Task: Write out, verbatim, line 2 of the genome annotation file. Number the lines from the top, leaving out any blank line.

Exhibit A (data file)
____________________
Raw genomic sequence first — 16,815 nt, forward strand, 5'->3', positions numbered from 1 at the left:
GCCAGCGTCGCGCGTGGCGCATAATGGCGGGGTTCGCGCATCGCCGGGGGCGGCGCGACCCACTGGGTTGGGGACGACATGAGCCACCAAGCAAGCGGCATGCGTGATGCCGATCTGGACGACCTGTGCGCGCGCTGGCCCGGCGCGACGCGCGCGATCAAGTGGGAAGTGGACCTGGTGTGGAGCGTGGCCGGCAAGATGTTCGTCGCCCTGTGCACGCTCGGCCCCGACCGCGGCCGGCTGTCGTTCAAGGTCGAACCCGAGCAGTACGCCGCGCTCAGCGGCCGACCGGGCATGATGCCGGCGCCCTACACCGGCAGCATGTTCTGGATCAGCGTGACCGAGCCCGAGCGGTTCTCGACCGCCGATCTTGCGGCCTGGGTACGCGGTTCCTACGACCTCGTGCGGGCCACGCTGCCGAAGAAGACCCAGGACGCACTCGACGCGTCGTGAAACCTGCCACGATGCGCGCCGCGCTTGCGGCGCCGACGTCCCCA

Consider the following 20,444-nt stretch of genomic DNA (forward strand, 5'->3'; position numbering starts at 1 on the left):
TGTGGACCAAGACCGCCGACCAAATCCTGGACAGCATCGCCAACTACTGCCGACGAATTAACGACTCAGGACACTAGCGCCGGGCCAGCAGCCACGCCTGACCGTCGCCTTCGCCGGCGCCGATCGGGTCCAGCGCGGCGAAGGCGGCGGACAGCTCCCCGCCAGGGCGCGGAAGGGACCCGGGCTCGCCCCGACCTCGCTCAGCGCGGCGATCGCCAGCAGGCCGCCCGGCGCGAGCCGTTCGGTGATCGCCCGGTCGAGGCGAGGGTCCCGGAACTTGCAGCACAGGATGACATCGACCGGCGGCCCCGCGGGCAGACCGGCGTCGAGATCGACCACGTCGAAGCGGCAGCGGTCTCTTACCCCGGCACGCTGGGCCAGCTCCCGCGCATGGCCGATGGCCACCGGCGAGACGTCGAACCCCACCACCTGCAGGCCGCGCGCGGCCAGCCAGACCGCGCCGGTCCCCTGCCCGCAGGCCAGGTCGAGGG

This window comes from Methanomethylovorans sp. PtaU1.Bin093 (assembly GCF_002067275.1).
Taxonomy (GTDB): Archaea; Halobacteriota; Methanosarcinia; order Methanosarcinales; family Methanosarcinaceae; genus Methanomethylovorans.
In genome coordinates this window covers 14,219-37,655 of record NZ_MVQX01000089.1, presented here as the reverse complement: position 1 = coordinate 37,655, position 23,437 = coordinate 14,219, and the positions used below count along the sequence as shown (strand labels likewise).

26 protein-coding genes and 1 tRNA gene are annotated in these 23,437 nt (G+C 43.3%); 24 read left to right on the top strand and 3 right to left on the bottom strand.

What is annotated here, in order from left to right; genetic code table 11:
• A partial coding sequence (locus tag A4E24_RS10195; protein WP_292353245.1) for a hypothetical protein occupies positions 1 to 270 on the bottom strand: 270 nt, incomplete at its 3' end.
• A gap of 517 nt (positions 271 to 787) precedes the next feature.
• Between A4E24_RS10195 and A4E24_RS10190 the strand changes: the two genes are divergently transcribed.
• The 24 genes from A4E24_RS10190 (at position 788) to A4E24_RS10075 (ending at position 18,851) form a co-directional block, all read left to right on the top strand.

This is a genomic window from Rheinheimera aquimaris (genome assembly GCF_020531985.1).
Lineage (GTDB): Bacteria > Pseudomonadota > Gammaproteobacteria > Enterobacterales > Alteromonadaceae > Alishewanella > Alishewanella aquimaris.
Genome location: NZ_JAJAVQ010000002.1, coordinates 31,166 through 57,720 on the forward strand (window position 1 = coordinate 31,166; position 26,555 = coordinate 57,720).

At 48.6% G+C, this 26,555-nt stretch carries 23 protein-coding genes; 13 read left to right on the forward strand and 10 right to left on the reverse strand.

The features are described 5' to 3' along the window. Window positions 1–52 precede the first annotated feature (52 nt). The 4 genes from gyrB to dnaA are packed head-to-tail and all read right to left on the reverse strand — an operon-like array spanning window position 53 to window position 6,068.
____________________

GCCAGCGTCGCGCGTGGCGCATAATGGCGGGGTTCGCGCATCGCCGGGGGCGGCGCGACCCACTGGGTTGGGGACGACATGAGCCACCAAGCAAGCGGCATGCGTGATGCCGATCTGGACGACCTGTGCGCGCGCTGGCCCGGCGCGACGCGCGCGATCAAGTGGGAAGTGGACCTGGTGTGGAGCGTGGCCGGCAAGATGTTCGTCGCCCTGTGCACGCTCGGCCCCGACCGCGGCCGGCTGTCGTTCAAGGTCGAACCCGAGCAGTACGCCGCGCTCAGCGGCCGACCGGGCATGATGCCGGCGCCCTACACCGGCAGCATGTTCTGGATCAGCGTGACCGAGCCCGAGCGGTTCTCGACCGCCGATCTTGCGGCCTGGGTACGCGGTTCCTACGACCTCGTGCGGGCCACGCTGCCGAAGAAGACCCAGGACGCACTCGACGCGTCGTGAAACCTGCCACGATGCGCGCCGCGCTTGCGGCGCCGACGTCCCCA